Maxim Gorky wrote of Chekhov that “in the presence of Anton Pavlovich, everyone felt an unconscious desire to be simpler, more truthful, more himself.” The persona that emerges from Wish I Could Be There: Notes from a Phobic Life, Allen Shawn’s book about his life as a phobic, produces a similar effect. Shawn’s writing generates an atmosphere of almost palpable authenticity; one reads the book in a kind of trance of trust, certain that the writer is incapable of pretense and falseness. To learn that he grew up in a household ruled by pretense and falseness is to hear the shoe drop. Yes, of course. Those who have been lied to are especially prone to compulsive truth-telling.
Allen Shawn was born into one of those postwar upper-middle-class families where nothing is what it seems. The parents were Jewish—but not really Jewish. The mother was depressed—but always cheerful. A daughter (Allen’s twin) was autistic—but not acknowledged to be, and then sent away. The marriage was troubled (the husband had a mistress)—but appearances were kept up. If the family habit of lying gave Allen Shawn his taste for truth, it had less desirable consequences as well. “The secrecy itself and the atmosphere it created are surely relevant to the evolution of my phobias,” Shawn writes in a passage about his father’s double life (of which he didn’t learn until he was almost thirty) and its sometimes comical complexities: “It wasn’t uncommon for him to eat, or at least, attend four or even five meals a day to accommodate all the important people in his life.”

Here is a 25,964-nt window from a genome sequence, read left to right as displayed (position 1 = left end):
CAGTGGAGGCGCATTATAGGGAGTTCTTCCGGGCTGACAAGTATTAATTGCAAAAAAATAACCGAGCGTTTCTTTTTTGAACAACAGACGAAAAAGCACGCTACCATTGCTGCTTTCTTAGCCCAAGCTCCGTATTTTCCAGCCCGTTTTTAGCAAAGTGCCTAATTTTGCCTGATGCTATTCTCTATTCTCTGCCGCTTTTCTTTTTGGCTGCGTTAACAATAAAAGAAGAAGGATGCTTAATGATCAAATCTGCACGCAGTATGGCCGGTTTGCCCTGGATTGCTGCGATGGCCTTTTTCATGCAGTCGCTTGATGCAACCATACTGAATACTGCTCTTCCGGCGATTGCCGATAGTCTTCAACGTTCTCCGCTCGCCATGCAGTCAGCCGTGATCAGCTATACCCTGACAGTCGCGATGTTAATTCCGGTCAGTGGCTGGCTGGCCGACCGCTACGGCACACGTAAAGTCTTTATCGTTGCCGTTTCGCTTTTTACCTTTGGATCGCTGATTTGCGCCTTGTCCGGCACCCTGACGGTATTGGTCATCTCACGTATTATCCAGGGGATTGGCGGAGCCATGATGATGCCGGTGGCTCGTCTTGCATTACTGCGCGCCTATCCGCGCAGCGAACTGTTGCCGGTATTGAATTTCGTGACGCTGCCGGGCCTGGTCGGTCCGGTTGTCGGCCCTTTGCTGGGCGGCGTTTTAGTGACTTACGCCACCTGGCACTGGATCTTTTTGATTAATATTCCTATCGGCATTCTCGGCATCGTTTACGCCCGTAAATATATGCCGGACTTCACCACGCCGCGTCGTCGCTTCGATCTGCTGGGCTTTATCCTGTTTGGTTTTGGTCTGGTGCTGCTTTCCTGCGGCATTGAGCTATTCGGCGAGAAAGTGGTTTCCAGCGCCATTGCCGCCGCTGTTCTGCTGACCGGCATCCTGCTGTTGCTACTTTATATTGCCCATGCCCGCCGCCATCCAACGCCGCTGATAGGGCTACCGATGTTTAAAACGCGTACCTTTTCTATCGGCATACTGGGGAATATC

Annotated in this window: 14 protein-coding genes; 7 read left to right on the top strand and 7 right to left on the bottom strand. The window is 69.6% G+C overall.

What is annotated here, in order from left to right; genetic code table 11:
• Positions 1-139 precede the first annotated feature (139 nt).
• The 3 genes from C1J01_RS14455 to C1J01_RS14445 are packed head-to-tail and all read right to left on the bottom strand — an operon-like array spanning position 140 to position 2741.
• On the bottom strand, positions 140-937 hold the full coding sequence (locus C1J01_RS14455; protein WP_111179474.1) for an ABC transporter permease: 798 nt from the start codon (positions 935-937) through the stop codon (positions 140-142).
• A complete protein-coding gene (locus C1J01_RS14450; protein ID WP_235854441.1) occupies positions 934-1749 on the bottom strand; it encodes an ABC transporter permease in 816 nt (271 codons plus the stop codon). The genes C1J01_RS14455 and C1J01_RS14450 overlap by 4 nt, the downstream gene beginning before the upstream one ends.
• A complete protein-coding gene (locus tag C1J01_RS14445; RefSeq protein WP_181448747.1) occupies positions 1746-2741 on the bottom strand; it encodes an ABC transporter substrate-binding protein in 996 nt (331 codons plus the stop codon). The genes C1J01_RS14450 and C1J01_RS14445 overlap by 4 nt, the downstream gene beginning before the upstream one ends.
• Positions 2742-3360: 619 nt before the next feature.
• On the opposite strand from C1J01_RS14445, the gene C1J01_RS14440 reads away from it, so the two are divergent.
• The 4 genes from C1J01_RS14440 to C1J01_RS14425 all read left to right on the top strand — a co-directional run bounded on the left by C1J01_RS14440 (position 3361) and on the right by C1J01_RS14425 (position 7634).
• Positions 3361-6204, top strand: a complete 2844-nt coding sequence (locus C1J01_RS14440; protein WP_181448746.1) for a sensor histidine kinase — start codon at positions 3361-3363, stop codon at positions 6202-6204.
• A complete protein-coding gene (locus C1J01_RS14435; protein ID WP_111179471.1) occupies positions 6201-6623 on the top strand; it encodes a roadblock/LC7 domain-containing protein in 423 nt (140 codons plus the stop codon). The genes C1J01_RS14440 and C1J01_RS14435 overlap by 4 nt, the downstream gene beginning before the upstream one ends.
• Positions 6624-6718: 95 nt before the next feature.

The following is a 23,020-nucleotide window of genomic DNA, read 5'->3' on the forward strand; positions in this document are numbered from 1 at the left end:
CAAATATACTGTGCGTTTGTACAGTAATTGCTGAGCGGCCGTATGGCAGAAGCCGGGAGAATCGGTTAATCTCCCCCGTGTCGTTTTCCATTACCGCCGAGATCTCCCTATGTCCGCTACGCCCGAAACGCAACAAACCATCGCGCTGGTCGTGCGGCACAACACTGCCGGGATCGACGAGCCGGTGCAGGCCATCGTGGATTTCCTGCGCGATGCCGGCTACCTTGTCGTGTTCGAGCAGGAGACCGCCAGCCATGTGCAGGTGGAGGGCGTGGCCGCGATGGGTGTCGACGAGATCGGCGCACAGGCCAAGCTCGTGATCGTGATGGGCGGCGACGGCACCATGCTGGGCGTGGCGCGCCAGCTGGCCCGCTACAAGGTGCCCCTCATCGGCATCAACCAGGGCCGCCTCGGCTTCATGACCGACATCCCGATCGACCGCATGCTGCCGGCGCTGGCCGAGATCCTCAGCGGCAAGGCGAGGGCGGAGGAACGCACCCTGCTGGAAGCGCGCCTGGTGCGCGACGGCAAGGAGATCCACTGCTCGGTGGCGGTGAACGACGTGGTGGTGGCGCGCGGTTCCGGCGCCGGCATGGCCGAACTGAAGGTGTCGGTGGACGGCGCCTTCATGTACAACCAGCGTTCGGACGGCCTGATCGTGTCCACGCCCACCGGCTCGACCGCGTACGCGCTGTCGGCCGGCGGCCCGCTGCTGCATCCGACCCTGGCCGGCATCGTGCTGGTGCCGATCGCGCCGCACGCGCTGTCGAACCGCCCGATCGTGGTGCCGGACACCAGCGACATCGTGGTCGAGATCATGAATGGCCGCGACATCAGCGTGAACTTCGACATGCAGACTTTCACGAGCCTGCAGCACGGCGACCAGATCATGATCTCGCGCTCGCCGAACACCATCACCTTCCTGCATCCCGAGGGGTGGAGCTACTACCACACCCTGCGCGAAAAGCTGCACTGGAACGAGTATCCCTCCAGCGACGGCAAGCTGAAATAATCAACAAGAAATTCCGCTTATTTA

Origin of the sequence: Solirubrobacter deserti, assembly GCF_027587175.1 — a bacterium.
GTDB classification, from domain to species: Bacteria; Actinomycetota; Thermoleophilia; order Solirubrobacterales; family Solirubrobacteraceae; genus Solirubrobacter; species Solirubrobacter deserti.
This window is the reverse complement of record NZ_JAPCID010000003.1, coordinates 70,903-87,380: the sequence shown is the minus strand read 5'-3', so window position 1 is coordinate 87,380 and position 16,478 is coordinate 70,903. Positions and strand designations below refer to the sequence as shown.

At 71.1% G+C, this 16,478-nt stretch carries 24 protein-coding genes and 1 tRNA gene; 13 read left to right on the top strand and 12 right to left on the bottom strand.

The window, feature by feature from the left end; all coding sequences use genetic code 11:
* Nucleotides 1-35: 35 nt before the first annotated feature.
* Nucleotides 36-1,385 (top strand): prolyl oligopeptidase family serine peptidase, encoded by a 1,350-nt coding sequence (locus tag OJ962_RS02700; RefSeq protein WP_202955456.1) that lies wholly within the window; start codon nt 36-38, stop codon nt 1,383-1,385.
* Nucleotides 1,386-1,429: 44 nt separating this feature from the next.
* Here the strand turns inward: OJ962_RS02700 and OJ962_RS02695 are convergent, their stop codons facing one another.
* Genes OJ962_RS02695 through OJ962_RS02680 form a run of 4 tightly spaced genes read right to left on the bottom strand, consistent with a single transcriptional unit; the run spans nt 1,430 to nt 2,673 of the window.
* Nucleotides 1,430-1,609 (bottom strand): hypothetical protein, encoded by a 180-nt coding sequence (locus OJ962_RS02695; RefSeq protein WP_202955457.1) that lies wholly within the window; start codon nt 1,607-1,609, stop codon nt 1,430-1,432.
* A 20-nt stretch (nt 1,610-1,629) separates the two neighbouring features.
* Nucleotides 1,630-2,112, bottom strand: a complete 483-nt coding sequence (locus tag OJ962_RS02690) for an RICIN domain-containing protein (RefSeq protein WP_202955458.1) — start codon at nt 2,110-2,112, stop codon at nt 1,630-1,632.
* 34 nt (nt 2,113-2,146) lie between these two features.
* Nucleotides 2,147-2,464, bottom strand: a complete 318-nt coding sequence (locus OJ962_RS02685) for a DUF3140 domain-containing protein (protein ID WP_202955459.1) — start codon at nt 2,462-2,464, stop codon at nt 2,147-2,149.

The father, as the reader must know, was William Shawn, the late legendary editor of The New Yorker, whose own phobias are part of the legend. When Allen Shawn writes of what he calls his father’s “additional partner,” he is letting out no family secret. The secret was let out by the partner herself, Lillian Ross, in 1998, when she published a memoir, Here But Not Here. The book came as a shock to many people who had known William Shawn. Shawn guarded his privacy as if it were his most precious possession, and Ross’s heedless chronicle of their forty-year-long affair (with photographs to buttress her words in case anyone doubted them) seemed an especially brutal violation of trust. Today, fourteen years after Shawn’s death, the book reads differently. The waters have closed and Shawn has entered the ranks of the illustrious, unmortifiable dead. Ross’s revelations about Shawn’s intimate life that seemed distasteful when he was freshly dead now seem merely—interesting. They will be gathered by Shawn’s biographers and pasted into some corner of the collage of found scraps that constitutes biographical portraiture. Most important, perhaps, they freed Allen Shawn to speak of the family secret that gave his childhood its phobia-inviting unease. Here is his problem:
I don’t like heights. I don’t like being on the water. I am upset by walking across parking lots or open parks or fields where there are no buildings.…
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